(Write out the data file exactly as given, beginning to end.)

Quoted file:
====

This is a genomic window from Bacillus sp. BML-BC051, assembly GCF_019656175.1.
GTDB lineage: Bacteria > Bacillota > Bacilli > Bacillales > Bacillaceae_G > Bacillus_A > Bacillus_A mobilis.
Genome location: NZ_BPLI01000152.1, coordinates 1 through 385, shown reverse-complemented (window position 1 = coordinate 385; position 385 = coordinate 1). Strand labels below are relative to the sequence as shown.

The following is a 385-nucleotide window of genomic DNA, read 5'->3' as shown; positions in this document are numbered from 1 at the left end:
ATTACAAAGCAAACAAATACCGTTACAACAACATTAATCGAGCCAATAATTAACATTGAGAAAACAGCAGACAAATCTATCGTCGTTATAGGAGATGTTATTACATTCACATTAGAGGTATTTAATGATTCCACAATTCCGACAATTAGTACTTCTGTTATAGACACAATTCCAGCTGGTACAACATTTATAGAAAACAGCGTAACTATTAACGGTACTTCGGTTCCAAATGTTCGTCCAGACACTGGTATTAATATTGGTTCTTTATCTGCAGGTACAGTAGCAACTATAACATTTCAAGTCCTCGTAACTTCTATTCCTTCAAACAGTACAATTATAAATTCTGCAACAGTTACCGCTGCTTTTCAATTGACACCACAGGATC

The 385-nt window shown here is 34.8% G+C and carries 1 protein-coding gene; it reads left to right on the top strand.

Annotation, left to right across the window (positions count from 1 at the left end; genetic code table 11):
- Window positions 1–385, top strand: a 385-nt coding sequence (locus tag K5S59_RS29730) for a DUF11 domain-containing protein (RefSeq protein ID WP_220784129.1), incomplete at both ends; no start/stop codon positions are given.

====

This is a genomic window from Bacillus sp. BML-BC051, assembly GCF_019656175.1.
GTDB lineage: Bacteria > Bacillota > Bacilli > Bacillales > Bacillaceae_G > Bacillus_A > Bacillus_A mobilis.
Genome location: NZ_BPLI01000152.1, coordinates 1 through 385, shown reverse-complemented (window position 1 = coordinate 385; position 385 = coordinate 1). Strand labels below are relative to the sequence as shown.

The following is a 385-nucleotide window of genomic DNA, read 5'->3' as shown; positions in this document are numbered from 1 at the left end:
ATTACAAAGCAAACAAATACCGTTACAACAACATTAATCGAGCCAATAATTAACATTGAGAAAACAGCAGACAAATCTATCGTCGTTATAGGAGATGTTATTACATTCACATTAGAGGTATTTAATGATTCCACAATTCCGACAATTAGTACTTCTGTTATAGACACAATTCCAGCTGGTACAACATTTATAGAAAACAGCGTAACTATTAACGGTACTTCGGTTCCAAATGTTCGTCCAGACACTGGTATTAATATTGGTTCTTTATCTGCAGGTACAGTAGCAACTATAACATTTCAAGTCCTCGTAACTTCTATTCCTTCAAACAGTACAATTATAAATTCTGCAACAGTTACCGCTGCTTTTCAATTGACACCACAGGATC

The 385-nt window shown here is 34.8% G+C and carries 1 protein-coding gene; it reads left to right on the top strand.

Annotation, left to right across the window (positions count from 1 at the left end; genetic code table 11):
- Window positions 1–385, top strand: a 385-nt coding sequence (locus tag K5S59_RS29730) for a DUF11 domain-containing protein (RefSeq protein ID WP_220784129.1), incomplete at both ends; no start/stop codon positions are given.